Down syndrome is the most common chromosomal abnormality. Down syndrome occurs in approximately 1 in 700 births, and the frequency rises with maternal age due to an increase in nondisjunction events. Roughly 5,400 children with Down syndrome are born each year in the United States.
The reported prevalence of ophthalmic disorders in Down syndrome patients ranges from 46% to 100%. The incidence of associated eye disease requiring monitoring or intervention increases with age, from 38% of children with Down syndrome < 1 year old to 80% of 5 to 7 year-old children.
The diagnosis of Down syndrome is generally made by prenatal testing, such as chorionic villus sampling or amniocentesis after a positive first or second trimester screening test. When prenatal testing is not available, the diagnosis of Down syndrome is made by recognition of the phenotypic features of Down syndrome in the neonate, including hypotonia, poor reflexes, flat facial profile, slanted palpebral fissures, and a single palmar crease, followed by a karyotype showing trisomy 21, a translocation, or mosaicism.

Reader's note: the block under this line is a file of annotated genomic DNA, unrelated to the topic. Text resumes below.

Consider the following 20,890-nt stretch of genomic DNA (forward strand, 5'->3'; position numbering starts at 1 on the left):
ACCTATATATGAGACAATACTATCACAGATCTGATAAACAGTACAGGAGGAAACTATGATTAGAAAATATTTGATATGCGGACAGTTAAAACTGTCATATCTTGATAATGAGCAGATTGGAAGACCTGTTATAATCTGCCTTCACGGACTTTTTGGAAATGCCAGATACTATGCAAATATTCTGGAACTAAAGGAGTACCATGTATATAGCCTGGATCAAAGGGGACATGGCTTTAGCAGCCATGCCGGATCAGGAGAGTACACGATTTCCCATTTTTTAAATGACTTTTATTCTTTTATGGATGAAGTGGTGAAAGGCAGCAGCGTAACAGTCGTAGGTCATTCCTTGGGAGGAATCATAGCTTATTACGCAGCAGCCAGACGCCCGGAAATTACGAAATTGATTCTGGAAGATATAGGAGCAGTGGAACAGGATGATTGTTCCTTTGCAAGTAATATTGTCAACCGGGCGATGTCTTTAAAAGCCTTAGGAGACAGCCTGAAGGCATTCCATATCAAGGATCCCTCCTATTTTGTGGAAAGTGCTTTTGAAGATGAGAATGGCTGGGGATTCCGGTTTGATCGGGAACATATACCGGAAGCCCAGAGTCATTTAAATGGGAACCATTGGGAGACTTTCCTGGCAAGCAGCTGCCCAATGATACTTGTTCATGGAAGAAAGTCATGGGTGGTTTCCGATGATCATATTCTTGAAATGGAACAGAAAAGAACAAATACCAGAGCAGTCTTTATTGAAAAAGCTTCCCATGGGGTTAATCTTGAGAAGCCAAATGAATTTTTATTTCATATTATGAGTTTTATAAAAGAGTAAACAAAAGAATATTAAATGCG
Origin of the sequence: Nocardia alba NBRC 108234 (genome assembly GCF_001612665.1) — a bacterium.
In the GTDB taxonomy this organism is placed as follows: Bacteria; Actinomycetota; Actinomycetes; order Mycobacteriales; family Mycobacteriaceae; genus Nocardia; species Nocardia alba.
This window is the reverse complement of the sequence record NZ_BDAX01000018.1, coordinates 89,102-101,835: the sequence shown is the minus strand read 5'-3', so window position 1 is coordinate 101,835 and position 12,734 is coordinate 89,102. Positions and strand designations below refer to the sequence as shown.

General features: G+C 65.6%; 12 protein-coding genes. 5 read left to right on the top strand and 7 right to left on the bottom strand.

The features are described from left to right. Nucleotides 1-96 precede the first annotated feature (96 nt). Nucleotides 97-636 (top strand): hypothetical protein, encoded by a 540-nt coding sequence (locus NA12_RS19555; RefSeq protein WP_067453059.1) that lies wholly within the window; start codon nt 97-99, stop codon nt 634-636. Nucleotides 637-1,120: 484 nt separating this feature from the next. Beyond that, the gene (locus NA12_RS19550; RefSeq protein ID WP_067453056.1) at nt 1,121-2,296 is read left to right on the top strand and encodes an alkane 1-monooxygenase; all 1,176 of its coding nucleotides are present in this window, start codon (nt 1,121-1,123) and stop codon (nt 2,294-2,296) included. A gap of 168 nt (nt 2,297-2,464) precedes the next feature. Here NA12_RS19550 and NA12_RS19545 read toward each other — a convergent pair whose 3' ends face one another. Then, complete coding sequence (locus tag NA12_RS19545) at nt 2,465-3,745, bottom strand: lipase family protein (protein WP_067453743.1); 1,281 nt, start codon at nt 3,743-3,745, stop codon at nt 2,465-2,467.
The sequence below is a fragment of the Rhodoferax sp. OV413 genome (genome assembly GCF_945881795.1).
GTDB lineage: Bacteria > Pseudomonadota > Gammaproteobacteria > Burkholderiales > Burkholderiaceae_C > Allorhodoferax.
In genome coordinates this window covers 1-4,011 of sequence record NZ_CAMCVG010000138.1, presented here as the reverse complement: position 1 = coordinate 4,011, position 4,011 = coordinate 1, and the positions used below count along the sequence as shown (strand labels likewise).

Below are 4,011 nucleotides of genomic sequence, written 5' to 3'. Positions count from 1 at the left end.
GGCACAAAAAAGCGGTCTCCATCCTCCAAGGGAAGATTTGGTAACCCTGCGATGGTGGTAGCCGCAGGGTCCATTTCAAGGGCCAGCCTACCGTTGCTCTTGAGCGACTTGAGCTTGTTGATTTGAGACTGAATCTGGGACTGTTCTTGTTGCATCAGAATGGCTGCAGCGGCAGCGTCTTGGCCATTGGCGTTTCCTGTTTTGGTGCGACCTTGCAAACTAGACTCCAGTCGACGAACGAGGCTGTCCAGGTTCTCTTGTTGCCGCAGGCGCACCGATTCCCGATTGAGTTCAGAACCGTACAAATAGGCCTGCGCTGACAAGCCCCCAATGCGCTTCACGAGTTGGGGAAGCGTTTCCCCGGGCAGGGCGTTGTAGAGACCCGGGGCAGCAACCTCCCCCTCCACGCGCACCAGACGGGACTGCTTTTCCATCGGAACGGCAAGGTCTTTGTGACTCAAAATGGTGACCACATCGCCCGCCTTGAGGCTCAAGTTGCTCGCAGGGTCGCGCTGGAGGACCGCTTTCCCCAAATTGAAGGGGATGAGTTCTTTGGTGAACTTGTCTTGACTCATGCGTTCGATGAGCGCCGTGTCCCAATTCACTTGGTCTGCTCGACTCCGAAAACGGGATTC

Strabismus, especially esodeviation, is common in children with Down syndrome. The prevalence of strabismus in Down syndrome ranges from 5% to 47%.            In most of these studies the strabismus type is esotropia, although in one study of Korean children, 42% of children with Down syndrome with strabismus were found to have exotropia. Only one study of children with Down syndrome mentions hyperdeviation, which was found in 7% of patients with strabismus. Strabismus in Down syndrome is typically acquired, rather than congenital.